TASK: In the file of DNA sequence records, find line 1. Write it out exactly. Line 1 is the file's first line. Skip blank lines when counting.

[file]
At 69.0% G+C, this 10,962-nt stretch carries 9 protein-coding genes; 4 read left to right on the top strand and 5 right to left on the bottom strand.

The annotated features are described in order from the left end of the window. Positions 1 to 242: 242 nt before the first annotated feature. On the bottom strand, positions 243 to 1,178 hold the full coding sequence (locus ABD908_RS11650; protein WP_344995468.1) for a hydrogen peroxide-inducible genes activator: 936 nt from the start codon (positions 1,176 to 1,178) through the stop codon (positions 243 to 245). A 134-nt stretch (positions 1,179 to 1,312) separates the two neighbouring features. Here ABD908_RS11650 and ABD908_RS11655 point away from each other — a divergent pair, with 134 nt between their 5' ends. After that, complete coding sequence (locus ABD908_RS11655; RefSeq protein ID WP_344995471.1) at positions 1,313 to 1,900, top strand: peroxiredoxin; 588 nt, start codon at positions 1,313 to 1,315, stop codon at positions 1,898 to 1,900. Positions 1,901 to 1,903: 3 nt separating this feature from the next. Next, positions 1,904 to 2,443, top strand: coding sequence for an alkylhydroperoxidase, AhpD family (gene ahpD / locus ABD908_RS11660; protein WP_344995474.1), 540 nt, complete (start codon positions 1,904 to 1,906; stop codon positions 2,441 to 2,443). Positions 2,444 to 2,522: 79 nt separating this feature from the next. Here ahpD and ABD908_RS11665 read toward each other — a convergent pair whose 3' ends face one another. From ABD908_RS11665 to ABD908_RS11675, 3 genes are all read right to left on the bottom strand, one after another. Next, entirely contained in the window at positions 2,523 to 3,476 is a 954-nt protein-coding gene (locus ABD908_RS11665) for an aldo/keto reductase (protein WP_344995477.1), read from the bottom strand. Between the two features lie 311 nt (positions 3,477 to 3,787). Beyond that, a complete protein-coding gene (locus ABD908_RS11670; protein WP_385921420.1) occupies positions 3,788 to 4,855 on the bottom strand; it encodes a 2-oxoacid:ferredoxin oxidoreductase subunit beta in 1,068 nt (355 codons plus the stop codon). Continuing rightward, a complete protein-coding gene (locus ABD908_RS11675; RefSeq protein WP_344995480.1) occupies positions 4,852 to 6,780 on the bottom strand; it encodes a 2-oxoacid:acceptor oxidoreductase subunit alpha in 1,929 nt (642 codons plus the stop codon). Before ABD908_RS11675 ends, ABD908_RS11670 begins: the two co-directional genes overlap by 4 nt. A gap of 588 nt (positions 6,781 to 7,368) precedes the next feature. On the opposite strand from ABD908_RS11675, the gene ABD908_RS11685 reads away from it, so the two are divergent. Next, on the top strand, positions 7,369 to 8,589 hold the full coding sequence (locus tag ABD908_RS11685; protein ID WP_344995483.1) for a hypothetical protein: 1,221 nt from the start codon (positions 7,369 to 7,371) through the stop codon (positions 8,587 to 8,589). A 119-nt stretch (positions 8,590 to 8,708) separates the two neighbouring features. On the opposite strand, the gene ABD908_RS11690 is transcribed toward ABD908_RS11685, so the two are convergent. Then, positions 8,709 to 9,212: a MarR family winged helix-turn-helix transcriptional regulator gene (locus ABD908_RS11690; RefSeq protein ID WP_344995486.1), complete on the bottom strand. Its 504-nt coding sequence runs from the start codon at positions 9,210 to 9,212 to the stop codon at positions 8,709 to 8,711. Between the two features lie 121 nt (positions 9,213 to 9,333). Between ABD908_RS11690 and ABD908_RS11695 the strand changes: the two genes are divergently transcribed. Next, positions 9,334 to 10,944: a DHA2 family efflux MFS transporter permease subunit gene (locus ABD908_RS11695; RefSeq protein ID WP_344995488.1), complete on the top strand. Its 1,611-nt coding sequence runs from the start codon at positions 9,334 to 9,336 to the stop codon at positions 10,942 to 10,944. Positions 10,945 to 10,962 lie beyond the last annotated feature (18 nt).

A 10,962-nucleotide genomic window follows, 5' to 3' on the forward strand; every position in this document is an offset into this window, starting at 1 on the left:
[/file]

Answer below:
At 69.0% G+C, this 10,962-nt stretch carries 9 protein-coding genes; 4 read left to right on the top strand and 5 right to left on the bottom strand.